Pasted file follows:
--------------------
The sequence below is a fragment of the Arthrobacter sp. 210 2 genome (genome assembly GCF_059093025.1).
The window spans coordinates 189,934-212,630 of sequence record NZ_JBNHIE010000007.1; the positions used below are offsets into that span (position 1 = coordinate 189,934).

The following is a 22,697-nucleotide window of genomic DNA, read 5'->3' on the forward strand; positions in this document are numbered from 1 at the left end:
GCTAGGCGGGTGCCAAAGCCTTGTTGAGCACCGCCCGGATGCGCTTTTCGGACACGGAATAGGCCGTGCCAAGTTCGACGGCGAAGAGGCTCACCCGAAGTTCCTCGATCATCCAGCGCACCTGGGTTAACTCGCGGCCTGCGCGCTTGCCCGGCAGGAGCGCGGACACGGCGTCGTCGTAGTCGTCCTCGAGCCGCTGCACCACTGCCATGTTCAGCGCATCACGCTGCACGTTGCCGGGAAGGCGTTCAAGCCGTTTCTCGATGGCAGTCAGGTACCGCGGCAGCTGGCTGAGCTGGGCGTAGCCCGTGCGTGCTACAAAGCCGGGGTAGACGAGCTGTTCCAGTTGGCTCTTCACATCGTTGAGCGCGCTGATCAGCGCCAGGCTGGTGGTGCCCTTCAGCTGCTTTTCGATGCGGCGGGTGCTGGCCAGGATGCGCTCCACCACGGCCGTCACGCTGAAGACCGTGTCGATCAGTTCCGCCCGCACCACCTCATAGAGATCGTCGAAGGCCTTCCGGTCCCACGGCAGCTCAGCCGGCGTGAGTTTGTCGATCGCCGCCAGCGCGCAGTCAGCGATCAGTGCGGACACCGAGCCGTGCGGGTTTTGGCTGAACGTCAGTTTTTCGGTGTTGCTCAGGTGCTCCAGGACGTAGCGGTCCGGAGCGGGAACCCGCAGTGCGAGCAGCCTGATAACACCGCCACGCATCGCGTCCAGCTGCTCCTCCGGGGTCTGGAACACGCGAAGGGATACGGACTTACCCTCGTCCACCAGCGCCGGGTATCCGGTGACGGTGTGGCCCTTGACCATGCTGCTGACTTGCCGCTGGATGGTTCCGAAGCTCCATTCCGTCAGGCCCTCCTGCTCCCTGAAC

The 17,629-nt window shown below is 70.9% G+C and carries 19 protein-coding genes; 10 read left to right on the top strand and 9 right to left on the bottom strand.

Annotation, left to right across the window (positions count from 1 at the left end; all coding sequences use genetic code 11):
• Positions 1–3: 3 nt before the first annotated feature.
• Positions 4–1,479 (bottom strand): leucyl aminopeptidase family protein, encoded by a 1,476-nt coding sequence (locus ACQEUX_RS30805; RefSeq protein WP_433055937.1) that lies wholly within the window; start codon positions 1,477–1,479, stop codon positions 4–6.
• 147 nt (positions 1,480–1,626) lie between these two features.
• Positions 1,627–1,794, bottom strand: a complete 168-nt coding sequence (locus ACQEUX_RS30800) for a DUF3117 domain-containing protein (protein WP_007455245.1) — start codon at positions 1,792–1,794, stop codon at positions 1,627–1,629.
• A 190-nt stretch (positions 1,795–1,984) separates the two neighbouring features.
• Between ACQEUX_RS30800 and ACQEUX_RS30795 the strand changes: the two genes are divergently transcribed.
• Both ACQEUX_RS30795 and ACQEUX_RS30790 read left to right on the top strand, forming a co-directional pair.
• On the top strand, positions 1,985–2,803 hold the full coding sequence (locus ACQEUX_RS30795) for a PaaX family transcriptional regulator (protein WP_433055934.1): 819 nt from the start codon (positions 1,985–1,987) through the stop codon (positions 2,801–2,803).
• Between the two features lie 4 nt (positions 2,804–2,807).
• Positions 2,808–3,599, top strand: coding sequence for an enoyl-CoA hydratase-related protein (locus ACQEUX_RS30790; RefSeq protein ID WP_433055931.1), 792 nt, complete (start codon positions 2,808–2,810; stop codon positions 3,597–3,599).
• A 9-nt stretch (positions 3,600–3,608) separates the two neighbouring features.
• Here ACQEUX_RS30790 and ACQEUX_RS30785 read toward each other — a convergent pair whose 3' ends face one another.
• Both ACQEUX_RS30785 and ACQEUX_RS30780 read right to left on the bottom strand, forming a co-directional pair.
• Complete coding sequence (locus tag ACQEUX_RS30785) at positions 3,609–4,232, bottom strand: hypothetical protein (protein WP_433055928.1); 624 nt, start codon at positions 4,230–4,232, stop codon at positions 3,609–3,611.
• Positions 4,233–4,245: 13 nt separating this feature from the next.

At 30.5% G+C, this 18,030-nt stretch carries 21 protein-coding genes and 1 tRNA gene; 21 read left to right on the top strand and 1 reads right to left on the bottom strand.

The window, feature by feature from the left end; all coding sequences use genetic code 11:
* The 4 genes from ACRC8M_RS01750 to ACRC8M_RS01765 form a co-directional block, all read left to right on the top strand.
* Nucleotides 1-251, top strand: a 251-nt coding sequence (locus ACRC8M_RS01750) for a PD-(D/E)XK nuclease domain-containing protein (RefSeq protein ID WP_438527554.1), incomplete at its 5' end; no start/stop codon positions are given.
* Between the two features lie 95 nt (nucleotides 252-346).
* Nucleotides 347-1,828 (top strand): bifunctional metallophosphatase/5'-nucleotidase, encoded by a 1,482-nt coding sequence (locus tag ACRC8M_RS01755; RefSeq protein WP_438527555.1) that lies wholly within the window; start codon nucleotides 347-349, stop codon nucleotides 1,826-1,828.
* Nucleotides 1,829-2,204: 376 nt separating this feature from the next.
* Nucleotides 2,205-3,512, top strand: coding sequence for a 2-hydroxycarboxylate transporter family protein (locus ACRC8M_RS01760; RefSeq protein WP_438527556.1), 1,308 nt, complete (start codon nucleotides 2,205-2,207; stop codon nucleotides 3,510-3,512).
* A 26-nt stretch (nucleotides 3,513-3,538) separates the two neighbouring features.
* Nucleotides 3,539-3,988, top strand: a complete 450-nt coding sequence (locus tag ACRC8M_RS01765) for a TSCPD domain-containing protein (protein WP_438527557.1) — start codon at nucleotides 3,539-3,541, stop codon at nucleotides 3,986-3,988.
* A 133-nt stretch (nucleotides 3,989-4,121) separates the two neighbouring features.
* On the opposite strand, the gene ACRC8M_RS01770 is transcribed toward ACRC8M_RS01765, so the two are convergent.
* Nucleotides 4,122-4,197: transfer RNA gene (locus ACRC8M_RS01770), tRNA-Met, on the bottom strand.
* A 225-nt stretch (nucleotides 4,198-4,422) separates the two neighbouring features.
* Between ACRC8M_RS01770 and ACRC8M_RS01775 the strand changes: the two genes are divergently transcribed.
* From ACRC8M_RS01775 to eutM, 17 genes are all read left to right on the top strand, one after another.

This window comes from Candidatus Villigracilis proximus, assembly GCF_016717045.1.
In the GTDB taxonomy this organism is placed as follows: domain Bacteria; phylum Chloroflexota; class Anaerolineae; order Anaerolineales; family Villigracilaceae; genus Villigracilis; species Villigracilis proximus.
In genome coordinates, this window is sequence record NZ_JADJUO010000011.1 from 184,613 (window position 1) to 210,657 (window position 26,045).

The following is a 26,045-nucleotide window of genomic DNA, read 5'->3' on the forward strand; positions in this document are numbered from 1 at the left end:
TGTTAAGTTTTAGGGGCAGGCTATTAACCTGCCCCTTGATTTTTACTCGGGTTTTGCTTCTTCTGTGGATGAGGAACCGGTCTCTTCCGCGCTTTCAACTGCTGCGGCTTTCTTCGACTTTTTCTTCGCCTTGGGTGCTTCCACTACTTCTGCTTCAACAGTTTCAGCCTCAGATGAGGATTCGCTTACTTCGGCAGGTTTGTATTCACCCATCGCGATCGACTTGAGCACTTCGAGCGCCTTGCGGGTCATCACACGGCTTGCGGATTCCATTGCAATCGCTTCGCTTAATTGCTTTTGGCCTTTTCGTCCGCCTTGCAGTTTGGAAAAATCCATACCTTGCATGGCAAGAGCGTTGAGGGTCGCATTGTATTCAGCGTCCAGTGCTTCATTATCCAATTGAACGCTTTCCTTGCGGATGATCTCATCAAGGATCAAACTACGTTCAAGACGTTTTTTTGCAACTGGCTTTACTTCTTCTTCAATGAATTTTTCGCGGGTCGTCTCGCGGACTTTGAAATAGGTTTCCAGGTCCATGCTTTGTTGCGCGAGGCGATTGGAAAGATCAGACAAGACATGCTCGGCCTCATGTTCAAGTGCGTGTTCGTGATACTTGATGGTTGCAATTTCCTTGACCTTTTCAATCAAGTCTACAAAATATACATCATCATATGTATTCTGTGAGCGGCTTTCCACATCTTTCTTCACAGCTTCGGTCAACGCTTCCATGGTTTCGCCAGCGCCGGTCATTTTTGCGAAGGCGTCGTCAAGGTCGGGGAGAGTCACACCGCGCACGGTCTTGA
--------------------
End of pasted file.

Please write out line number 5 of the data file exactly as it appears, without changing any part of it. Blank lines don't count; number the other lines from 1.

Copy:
The 17,629-nt window shown below is 70.9% G+C and carries 19 protein-coding genes; 10 read left to right on the top strand and 9 right to left on the bottom strand.